Festival Clothes from Tohoku recreated after the Great East Japan Earthquake

In Spring 2022, Japan House London hosted an installation of recreated festival costumes

Festival Clothes from Tōhoku recreated after the Great East Japan Earthquake

復元された祭装束

Festival Clothes from Tohoku recreated after the Great East Japan Earthquake

In Spring 2022, Japan House London hosted an installation of recreated festival costumes

Many coastal areas of three Tōhoku prefectures (Iwate, Miyagi and Fukushima) lost their materials, including festival costumes, due to the damage caused by the Great East Japan Earthquake in 2011.

Festivals have long served, not only as a way to express gratitude for an abundant harvest, but also to inspire and bring life to people after periods of hunger and war. They allow for communication and joint experiences where local people can work together, providing an opportunity for the elders of the community to pass on the traditions to the younger generations.

The restoration of festival celebrations prompted the return of those who had left the area to seek shelter and helped to strengthen the community and connect it with its traditions.

The Ōtsuchi Sashiko project: how the costumes were restored

Sashiko, a way of stitching used to reinforce clothing to increase its longevity, was born from the spirit of cherishing things. By communicating the value of handcrafts, its creators contribute to the creation of a sustainable society and aim to develop a small industrial model that will bring added life to the area of Iwate Prefecture.

Due to the Great East Japan Earthquake, many people lost their lives in Ōtsuchi Town, Iwate Prefecture, and the number of people in shelters exceeded 9000. The Ōtsuchi Sashiko project was started by elderly women who couldn’t do the hard physical labour of removing rubble and by women who had lost their jobs. Though confined to the limited space of their shelters, with only needles, threads and cloth, they were able to make sashiko.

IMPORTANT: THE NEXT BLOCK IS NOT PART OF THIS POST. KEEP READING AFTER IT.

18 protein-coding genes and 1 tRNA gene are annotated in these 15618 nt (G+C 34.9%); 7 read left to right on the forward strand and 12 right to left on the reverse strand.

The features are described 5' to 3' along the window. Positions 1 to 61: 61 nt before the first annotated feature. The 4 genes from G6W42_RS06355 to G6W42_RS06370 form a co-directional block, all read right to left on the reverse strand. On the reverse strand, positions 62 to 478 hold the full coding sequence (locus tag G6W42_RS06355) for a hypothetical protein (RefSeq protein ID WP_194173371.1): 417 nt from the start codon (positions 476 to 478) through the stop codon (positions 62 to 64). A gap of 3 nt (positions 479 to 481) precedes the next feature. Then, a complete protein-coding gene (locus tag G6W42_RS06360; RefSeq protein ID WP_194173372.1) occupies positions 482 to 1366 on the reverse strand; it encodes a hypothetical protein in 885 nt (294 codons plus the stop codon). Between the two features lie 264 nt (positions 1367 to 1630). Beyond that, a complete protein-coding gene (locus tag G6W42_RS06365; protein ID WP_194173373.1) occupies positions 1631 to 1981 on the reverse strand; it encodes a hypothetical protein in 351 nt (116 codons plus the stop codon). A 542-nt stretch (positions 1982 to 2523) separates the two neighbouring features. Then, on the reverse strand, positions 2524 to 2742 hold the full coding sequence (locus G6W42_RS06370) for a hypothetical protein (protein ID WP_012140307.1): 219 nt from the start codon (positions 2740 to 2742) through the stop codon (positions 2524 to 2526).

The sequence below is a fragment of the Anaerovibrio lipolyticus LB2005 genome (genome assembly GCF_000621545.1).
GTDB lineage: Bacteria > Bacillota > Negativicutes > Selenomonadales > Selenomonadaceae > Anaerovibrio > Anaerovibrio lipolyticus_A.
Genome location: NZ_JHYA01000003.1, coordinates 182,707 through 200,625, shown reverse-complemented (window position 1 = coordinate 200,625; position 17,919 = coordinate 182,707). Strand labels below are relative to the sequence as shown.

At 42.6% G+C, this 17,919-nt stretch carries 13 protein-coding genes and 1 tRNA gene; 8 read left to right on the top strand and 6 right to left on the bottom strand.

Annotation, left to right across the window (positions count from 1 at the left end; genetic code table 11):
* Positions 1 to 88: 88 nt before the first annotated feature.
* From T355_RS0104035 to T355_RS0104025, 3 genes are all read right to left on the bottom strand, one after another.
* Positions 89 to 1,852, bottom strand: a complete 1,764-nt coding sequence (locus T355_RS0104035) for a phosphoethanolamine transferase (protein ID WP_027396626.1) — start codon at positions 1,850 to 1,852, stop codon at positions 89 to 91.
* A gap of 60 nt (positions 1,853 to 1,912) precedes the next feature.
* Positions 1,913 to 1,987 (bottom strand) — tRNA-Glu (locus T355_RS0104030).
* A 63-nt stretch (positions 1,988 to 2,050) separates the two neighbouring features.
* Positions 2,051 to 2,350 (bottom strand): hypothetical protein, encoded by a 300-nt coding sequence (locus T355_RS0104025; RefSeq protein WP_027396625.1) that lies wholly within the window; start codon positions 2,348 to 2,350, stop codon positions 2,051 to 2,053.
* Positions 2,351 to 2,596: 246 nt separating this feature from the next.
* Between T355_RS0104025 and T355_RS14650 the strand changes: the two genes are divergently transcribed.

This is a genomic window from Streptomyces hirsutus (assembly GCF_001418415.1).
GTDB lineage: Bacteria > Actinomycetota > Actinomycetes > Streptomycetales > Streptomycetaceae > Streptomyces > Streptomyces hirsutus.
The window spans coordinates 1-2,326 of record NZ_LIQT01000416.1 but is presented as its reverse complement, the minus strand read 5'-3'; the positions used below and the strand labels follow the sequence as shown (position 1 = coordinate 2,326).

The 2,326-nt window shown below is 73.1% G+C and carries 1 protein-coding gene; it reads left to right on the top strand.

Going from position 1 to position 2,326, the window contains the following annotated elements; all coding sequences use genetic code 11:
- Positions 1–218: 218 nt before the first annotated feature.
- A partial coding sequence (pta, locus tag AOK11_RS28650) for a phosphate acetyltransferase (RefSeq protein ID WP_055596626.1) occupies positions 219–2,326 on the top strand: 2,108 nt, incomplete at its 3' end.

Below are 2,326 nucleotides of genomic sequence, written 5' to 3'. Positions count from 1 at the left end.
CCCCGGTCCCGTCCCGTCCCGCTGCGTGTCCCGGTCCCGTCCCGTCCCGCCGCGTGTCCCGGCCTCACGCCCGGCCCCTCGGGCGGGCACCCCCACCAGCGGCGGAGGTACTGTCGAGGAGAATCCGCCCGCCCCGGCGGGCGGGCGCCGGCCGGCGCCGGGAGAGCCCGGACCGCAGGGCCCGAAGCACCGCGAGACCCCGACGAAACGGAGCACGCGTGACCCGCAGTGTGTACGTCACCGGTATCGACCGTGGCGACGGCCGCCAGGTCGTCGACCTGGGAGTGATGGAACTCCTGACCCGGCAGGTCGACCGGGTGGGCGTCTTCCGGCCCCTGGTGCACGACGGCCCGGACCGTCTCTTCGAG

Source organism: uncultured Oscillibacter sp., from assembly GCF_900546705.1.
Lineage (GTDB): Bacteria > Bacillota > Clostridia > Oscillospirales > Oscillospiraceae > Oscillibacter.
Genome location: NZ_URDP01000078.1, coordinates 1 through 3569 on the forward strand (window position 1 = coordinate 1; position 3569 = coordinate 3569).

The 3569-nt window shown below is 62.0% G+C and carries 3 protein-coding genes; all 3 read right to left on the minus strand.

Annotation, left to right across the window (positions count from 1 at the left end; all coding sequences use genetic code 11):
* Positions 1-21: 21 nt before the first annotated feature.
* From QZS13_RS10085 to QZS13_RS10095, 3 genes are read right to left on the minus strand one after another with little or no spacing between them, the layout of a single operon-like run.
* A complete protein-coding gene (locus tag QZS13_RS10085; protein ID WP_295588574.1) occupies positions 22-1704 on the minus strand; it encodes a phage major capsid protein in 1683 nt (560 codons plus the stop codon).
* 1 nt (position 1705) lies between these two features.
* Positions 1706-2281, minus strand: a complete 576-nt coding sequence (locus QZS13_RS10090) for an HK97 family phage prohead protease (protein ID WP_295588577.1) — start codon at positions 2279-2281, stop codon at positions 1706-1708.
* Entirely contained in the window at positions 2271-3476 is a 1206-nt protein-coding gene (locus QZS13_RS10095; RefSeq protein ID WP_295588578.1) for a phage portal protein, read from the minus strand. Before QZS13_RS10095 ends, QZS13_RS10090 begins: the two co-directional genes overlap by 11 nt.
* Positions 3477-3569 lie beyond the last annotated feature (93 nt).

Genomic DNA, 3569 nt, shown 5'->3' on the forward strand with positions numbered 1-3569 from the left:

In cooperation with Kyoya somemonoten Inc.

Founded in 1918 CE in Ichinoseki Town, Iwate Prefecture, Kyoya is a dyehouse which produces costumes for festivals and performing arts. To keep alive the techniques which are required for creating these costumes, Kyoya also develops such techniques for clothing that can be worn in everyday life. Kyoya employs craftspeople who specialize in each stage of the creation process – from designing, to dyeing and sewing – in order to tailor the finished items according to people’s requirements.

Over the past 10 years, Kyoya has recreated the costumes of about 60 folk performing arts that had been lost in the earthquake.

About the festival costumes

Hanten 

Hanten (半纏) is a type of short coat that was often worn in urban areas by working people, such as carpenters and merchants, during the Edo period (1603 -1868 C E). When worn by firefighters it served as a uniform; when worn with matching designs by participants of religious festivals, it served as a proof of solidarity; and when a shop’s name or crest was born by it, it served as a sort of substitute for business cards.

Yukata

Yukata (浴衣) is a long unlined cotton garment. During the Kamakura period (1192 -1335 CE) the aristocracy wore linen clothing for bathing, which later became used as an undergarment. With the growth in popularity of the summer Bon Festival dance in the early Edo period (16th century CE), yukata started to be widely worn for the Bon dance and other summer festivals. People also started to wear them after bathing and for cooling down on hot summer evenings.